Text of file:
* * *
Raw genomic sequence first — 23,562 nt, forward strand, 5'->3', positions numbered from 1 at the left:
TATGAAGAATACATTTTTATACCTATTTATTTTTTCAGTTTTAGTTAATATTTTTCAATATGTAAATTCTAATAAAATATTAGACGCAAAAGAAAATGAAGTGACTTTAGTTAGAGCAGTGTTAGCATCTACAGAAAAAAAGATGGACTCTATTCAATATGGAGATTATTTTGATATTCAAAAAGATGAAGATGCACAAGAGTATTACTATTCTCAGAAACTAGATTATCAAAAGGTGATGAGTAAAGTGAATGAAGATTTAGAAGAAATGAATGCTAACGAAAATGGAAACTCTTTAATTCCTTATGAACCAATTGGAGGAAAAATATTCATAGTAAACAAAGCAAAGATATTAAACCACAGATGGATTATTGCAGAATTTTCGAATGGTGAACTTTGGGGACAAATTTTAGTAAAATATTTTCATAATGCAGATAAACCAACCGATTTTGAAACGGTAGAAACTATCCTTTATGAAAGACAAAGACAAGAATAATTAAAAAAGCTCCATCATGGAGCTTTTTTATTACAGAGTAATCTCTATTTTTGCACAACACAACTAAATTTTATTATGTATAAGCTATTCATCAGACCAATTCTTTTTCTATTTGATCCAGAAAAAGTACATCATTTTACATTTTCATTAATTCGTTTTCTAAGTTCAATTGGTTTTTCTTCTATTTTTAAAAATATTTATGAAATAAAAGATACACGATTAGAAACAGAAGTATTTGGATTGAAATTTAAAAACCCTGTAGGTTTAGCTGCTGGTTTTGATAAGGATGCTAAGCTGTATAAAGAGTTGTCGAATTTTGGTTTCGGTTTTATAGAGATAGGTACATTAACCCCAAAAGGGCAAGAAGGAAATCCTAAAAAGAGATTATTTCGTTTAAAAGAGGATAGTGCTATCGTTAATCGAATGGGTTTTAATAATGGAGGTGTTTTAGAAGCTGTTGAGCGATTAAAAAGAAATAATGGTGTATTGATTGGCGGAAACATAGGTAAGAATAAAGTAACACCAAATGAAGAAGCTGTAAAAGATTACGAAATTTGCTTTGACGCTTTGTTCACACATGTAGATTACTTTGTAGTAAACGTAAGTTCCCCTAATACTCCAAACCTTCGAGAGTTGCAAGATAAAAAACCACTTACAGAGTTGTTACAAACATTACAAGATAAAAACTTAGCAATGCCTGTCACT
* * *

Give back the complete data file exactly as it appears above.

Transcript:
Raw genomic sequence first — 23,562 nt, forward strand, 5'->3', positions numbered from 1 at the left:
TATGAAGAATACATTTTTATACCTATTTATTTTTTCAGTTTTAGTTAATATTTTTCAATATGTAAATTCTAATAAAATATTAGACGCAAAAGAAAATGAAGTGACTTTAGTTAGAGCAGTGTTAGCATCTACAGAAAAAAAGATGGACTCTATTCAATATGGAGATTATTTTGATATTCAAAAAGATGAAGATGCACAAGAGTATTACTATTCTCAGAAACTAGATTATCAAAAGGTGATGAGTAAAGTGAATGAAGATTTAGAAGAAATGAATGCTAACGAAAATGGAAACTCTTTAATTCCTTATGAACCAATTGGAGGAAAAATATTCATAGTAAACAAAGCAAAGATATTAAACCACAGATGGATTATTGCAGAATTTTCGAATGGTGAACTTTGGGGACAAATTTTAGTAAAATATTTTCATAATGCAGATAAACCAACCGATTTTGAAACGGTAGAAACTATCCTTTATGAAAGACAAAGACAAGAATAATTAAAAAAGCTCCATCATGGAGCTTTTTTATTACAGAGTAATCTCTATTTTTGCACAACACAACTAAATTTTATTATGTATAAGCTATTCATCAGACCAATTCTTTTTCTATTTGATCCAGAAAAAGTACATCATTTTACATTTTCATTAATTCGTTTTCTAAGTTCAATTGGTTTTTCTTCTATTTTTAAAAATATTTATGAAATAAAAGATACACGATTAGAAACAGAAGTATTTGGATTGAAATTTAAAAACCCTGTAGGTTTAGCTGCTGGTTTTGATAAGGATGCTAAGCTGTATAAAGAGTTGTCGAATTTTGGTTTCGGTTTTATAGAGATAGGTACATTAACCCCAAAAGGGCAAGAAGGAAATCCTAAAAAGAGATTATTTCGTTTAAAAGAGGATAGTGCTATCGTTAATCGAATGGGTTTTAATAATGGAGGTGTTTTAGAAGCTGTTGAGCGATTAAAAAGAAATAATGGTGTATTGATTGGCGGAAACATAGGTAAGAATAAAGTAACACCAAATGAAGAAGCTGTAAAAGATTACGAAATTTGCTTTGACGCTTTGTTCACACATGTAGATTACTTTGTAGTAAACGTAAGTTCCCCTAATACTCCAAACCTTCGAGAGTTGCAAGATAAAAAACCACTTACAGAGTTGTTACAAACATTACAAGATAAAAACTTAGCAATGCCTGTCACT